The Rambles of Fatigued Listening in 5¼ Movements


 Suvani Suri

Movement 1: The Burrow of Unsound

The air smells pungent and arid. Fatigue traverses and slowly fills up the site of what once was a burrow, now turned outside-in. Heavy and dazed eyelids gaze at the last remaining parts of the immaculately constructed stone walls, hearkening back to that moment when a faint whistle first slithered into the labyrinthine passages of the burrow. The crumbling walls are starting to heave and sigh, occasional rumbles giving way to a steadier, humid rhythm spreading all the way through the cracks of the floor into the pulsating pores of the skin. 

The story of Kafka’s Burrow1 is one that brought me to uncanny sounding and resounding. It is a tale of anxious listening. A nameless and undefined creature inhabits the story. It is most likely a mole or a badger, going by the signs that lie scantily strewn across the volume of a convoluted underground fortress. A register of hyper-listening is invoked by a piercing sound that hears the mole, even before it feeds into the signal at the edge of sleep and wakefulness. Like an earworm, the “inaudible whistling”2 wriggles its way from the depths of the mole’s interiorities all the way into its aural faculties. From an inside to an outside, from refuge to peril, it spirals all the way through the wormhole into the extimate. Driven to the edge by the task of locating the source of this acousmatic sound, the mole steadily enters into a state of neurotic surveillance3, a sousveillance. The whistle is writing the mole as it keeps looping into a feedback of its own making, eventually demolishing the burrow. In a bid to excavate its way out of the clutches of the disconcerting unsound, a circuitous route is taken by the mole towards what seems at first like an urgent escape but then it homes in on the task of identifying the bug. Scuttering up to the thresholds of an erstwhile burrow, now dizzy with exhaustion and yet not being able to metabolise the inexhaustible ringing, this marks the first retreat. A retreat into the orbit of the dislocated voice overflowing with weird echoes that brush against the undulating surfaces of a future anterior and bounce back into the unhomely present.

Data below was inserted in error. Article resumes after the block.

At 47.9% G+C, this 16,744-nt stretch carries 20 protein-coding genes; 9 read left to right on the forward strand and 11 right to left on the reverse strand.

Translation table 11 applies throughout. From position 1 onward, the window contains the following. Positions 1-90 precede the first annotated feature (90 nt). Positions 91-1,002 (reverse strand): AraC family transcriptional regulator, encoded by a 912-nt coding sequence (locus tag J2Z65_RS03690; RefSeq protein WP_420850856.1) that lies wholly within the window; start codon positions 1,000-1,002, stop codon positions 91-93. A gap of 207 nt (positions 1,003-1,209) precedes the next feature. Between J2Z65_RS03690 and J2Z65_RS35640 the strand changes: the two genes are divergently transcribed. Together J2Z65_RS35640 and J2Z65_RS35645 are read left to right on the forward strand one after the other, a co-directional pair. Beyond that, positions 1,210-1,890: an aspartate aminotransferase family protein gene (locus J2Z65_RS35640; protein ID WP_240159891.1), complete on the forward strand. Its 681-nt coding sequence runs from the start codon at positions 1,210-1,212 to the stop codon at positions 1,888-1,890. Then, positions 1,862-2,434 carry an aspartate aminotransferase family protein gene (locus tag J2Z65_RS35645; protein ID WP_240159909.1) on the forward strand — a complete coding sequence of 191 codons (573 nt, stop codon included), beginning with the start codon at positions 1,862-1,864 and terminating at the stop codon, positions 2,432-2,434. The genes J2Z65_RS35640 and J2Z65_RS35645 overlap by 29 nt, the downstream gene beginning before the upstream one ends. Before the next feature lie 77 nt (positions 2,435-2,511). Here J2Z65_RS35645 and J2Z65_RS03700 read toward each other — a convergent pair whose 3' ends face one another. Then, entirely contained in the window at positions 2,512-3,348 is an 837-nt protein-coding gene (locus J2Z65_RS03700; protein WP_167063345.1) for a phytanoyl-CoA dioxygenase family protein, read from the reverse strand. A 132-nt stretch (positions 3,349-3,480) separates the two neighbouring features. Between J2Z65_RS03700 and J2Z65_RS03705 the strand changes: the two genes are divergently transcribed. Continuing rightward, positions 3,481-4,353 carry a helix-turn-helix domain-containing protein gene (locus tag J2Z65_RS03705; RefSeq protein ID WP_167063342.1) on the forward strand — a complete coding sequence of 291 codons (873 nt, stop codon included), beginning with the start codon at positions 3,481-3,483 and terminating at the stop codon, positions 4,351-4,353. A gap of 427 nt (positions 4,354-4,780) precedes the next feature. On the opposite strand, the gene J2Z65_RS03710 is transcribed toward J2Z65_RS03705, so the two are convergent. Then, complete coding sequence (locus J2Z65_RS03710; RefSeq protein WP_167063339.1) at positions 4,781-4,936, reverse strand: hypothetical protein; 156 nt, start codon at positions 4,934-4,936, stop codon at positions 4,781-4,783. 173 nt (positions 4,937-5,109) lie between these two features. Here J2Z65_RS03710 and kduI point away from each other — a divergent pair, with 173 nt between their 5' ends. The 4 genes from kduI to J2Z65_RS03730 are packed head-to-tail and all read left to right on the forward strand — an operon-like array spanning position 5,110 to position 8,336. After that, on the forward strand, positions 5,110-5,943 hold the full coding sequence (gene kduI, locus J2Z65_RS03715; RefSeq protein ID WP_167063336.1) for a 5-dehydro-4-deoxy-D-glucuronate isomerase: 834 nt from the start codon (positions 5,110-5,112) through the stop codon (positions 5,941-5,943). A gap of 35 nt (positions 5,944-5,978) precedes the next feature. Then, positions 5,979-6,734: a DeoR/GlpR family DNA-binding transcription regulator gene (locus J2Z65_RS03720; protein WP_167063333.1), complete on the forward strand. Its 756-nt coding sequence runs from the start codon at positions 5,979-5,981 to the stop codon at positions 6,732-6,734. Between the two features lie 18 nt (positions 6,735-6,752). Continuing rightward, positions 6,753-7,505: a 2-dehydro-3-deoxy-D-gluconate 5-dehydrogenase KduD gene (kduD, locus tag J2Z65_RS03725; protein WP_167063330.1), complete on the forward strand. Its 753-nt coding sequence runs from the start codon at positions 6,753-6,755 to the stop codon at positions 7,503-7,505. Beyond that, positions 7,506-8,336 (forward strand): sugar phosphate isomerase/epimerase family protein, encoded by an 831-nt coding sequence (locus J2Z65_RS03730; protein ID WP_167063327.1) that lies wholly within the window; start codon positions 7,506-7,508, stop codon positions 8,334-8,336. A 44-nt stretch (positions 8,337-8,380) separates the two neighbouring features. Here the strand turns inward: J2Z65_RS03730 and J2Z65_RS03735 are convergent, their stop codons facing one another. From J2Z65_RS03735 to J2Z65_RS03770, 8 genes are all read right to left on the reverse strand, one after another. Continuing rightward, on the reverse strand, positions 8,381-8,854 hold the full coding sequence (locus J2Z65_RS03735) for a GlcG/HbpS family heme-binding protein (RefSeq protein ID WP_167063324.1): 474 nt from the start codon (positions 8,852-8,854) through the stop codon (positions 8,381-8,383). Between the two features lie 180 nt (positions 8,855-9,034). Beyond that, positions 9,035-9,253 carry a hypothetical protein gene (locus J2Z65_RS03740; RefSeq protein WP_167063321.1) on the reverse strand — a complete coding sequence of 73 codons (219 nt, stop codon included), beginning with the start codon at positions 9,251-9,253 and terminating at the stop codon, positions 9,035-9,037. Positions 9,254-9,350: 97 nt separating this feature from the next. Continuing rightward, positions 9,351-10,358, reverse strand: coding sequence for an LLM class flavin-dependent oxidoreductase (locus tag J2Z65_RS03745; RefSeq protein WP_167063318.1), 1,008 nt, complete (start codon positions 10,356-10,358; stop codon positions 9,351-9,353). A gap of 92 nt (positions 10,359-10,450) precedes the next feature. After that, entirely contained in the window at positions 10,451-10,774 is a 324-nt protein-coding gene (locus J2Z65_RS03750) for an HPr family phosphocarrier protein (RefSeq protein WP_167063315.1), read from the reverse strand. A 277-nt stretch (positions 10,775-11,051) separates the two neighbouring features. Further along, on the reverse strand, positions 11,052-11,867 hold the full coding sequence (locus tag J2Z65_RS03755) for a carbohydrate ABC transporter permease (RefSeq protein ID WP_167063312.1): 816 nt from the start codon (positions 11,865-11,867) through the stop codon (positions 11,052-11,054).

Movement 2: Anxious Listening

There’s a peculiar anxiety that I experienced when encountering the archive of the Linguistic Survey of India (LSI)4. An acute sensation that I often relate to a contingent tryst with spaces, situations, scenes and worlds that feel oddly familiar, while being complete strangers. The split felt within a fleeting moment, when strangeness exudes an uncanny intimacy and pulls one into the necessity of tuning into frequencies other than of one’s own, an inside-out.

The LSI was an ambitious colonial project, headed by George A. Grierson and conceived with an administratorial intent. It produced a massive collection of voices, sounds, and utterances in various languages and dialects captured from all across the Indian subcontinent in the years from 1914 to 1928. It bloated and bulged in all directions to contain abundant histories in the form of songs, ballads, stories, and polyvocalities. In my second attempt to retreat from the burrow, I fell through the cracks and cavities of the phonographic recordings.

All in all, the LSI audio archive is filled to the brim with the weight of listening. It interlocks with the anxieties of the monarch in Italo Calvino’s A King Listens5, who is so consumed with the paranoia of revolt by his subjects that he wants to (over)hear every single acoustic signal in the burrow of his castle. One day, his excessive listening is interrupted by a singing voice. In a similar manner, Griersom dreamt of the expansion of the empire, fuelled by the hunger for ears that could hear, interpret and anticipate every language that was ever spoken in the subcontinent. The coloniser’s body is covered with sinuous horns that perform acts of auditory espionage and extraction. An excess of hearing that bores deep into the systematised and structural languages of caste, class, race, and borders, to extract, swallow, fortify and accumulate. A hungry listening.6